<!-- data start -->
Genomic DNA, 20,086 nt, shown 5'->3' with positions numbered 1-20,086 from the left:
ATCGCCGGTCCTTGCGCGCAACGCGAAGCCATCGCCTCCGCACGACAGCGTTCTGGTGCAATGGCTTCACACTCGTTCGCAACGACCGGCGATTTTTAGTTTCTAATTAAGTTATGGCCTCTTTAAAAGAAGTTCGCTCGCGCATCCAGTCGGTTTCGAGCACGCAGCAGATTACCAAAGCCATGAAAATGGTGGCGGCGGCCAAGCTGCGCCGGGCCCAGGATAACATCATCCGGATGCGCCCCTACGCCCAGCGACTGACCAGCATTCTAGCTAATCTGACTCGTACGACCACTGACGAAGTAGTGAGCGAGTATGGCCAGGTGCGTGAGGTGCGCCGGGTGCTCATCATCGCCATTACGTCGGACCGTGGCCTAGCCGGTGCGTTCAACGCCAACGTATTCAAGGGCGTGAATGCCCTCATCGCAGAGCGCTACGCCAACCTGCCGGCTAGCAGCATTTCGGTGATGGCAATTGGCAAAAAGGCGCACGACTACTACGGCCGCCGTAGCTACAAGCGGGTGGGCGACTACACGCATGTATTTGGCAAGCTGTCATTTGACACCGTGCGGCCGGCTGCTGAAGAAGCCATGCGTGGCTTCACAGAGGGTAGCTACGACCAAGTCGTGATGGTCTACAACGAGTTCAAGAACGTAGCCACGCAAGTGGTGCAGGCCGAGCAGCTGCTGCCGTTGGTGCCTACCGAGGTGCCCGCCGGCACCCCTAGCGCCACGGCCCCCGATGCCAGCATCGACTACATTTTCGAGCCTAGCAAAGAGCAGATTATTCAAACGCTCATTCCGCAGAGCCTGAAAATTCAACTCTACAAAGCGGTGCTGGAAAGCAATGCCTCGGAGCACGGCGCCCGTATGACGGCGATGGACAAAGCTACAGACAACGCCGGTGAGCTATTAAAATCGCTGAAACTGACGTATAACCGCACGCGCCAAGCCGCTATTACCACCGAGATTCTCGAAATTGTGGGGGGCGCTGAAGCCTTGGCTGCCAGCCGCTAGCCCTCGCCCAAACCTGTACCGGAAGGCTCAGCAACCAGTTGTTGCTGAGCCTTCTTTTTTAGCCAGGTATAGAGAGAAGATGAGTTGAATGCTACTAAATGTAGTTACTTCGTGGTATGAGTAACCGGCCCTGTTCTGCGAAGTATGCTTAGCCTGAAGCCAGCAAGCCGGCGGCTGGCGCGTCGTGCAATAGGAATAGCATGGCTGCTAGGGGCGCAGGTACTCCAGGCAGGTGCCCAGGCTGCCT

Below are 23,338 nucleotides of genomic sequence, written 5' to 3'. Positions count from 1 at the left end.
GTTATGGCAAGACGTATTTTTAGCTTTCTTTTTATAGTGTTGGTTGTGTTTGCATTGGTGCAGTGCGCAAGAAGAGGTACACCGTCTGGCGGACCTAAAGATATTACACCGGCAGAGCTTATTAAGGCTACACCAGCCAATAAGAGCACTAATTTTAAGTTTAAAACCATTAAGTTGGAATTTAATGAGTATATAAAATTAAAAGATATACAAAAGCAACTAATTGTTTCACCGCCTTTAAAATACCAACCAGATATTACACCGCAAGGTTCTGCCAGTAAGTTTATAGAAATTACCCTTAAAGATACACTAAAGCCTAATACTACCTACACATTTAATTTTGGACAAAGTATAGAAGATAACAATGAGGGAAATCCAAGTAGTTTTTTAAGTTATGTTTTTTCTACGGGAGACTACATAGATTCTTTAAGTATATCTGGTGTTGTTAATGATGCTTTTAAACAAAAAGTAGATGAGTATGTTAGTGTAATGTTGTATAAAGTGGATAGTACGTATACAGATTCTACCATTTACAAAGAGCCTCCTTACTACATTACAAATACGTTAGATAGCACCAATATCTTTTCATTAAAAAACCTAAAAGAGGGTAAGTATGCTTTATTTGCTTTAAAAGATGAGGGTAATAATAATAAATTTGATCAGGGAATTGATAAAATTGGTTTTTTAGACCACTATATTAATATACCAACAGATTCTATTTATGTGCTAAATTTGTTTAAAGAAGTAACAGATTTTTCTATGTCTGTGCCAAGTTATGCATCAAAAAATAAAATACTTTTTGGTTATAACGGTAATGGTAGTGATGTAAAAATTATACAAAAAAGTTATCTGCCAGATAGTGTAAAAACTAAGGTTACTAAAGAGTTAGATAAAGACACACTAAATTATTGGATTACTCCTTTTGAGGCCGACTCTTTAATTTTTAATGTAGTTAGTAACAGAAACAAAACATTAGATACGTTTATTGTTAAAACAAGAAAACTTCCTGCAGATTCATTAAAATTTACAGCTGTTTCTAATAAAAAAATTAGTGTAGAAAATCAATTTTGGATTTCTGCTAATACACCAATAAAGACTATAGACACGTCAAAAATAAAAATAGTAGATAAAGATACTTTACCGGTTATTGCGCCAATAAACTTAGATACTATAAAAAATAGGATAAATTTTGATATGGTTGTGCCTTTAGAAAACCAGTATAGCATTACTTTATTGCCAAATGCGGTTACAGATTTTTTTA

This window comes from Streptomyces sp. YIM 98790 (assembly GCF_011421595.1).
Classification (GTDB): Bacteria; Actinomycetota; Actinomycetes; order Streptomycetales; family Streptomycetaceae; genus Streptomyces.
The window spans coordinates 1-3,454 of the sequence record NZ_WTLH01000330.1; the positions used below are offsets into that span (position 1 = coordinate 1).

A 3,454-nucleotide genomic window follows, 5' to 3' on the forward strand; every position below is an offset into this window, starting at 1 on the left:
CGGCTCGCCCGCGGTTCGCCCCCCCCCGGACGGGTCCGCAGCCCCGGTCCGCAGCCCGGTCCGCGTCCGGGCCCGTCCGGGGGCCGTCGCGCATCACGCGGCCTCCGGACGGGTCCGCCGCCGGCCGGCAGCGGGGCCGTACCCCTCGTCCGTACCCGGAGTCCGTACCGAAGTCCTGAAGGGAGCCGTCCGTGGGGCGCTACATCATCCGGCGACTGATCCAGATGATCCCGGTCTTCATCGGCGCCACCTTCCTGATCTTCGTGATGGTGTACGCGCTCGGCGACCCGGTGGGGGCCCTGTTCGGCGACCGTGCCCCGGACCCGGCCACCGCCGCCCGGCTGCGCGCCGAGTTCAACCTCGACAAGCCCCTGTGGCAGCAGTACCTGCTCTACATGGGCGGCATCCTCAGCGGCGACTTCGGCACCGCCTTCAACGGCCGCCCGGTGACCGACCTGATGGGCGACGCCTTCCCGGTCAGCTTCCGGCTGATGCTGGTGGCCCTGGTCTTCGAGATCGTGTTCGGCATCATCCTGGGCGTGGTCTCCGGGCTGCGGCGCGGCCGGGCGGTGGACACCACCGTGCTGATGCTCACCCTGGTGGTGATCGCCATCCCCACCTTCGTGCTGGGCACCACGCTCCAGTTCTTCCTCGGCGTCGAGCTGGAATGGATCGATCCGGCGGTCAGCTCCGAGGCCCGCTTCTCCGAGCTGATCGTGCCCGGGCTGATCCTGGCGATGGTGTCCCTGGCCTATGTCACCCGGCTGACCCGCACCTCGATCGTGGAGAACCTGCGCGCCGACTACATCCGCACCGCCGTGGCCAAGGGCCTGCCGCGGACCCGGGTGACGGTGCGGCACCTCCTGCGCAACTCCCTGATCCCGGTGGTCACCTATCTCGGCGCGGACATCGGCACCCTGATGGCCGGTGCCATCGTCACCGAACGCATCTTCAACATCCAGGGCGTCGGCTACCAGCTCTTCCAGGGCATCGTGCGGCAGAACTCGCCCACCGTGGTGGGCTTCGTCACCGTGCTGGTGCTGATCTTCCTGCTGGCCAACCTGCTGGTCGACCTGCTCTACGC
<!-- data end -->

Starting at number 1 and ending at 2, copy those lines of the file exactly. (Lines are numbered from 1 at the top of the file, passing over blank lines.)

Genomic DNA, 20,086 nt, shown 5'->3' with positions numbered 1-20,086 from the left:
ATCGCCGGTCCTTGCGCGCAACGCGAAGCCATCGCCTCCGCACGACAGCGTTCTGGTGCAATGGCTTCACACTCGTTCGCAACGACCGGCGATTTTTAGTTTCTAATTAAGTTATGGCCTCTTTAAAAGAAGTTCGCTCGCGCATCCAGTCGGTTTCGAGCACGCAGCAGATTACCAAAGCCATGAAAATGGTGGCGGCGGCCAAGCTGCGCCGGGCCCAGGATAACATCATCCGGATGCGCCCCTACGCCCAGCGACTGACCAGCATTCTAGCTAATCTGACTCGTACGACCACTGACGAAGTAGTGAGCGAGTATGGCCAGGTGCGTGAGGTGCGCCGGGTGCTCATCATCGCCATTACGTCGGACCGTGGCCTAGCCGGTGCGTTCAACGCCAACGTATTCAAGGGCGTGAATGCCCTCATCGCAGAGCGCTACGCCAACCTGCCGGCTAGCAGCATTTCGGTGATGGCAATTGGCAAAAAGGCGCACGACTACTACGGCCGCCGTAGCTACAAGCGGGTGGGCGACTACACGCATGTATTTGGCAAGCTGTCATTTGACACCGTGCGGCCGGCTGCTGAAGAAGCCATGCGTGGCTTCACAGAGGGTAGCTACGACCAAGTCGTGATGGTCTACAACGAGTTCAAGAACGTAGCCACGCAAGTGGTGCAGGCCGAGCAGCTGCTGCCGTTGGTGCCTACCGAGGTGCCCGCCGGCACCCCTAGCGCCACGGCCCCCGATGCCAGCATCGACTACATTTTCGAGCCTAGCAAAGAGCAGATTATTCAAACGCTCATTCCGCAGAGCCTGAAAATTCAACTCTACAAAGCGGTGCTGGAAAGCAATGCCTCGGAGCACGGCGCCCGTATGACGGCGATGGACAAAGCTACAGACAACGCCGGTGAGCTATTAAAATCGCTGAAACTGACGTATAACCGCACGCGCCAAGCCGCTATTACCACCGAGATTCTCGAAATTGTGGGGGGCGCTGAAGCCTTGGCTGCCAGCCGCTAGCCCTCGCCCAAACCTGTACCGGAAGGCTCAGCAACCAGTTGTTGCTGAGCCTTCTTTTTTAGCCAGGTATAGAGAGAAGATGAGTTGAATGCTACTAAATGTAGTTACTTCGTGGTATGAGTAACCGGCCCTGTTCTGCGAAGTATGCTTAGCCTGAAGCCAGCAAGCCGGCGGCTGGCGCGTCGTGCAATAGGAATAGCATGGCTGCTAGGGGCGCAGGTACTCCAGGCAGGTGCCCAGGCTGCCT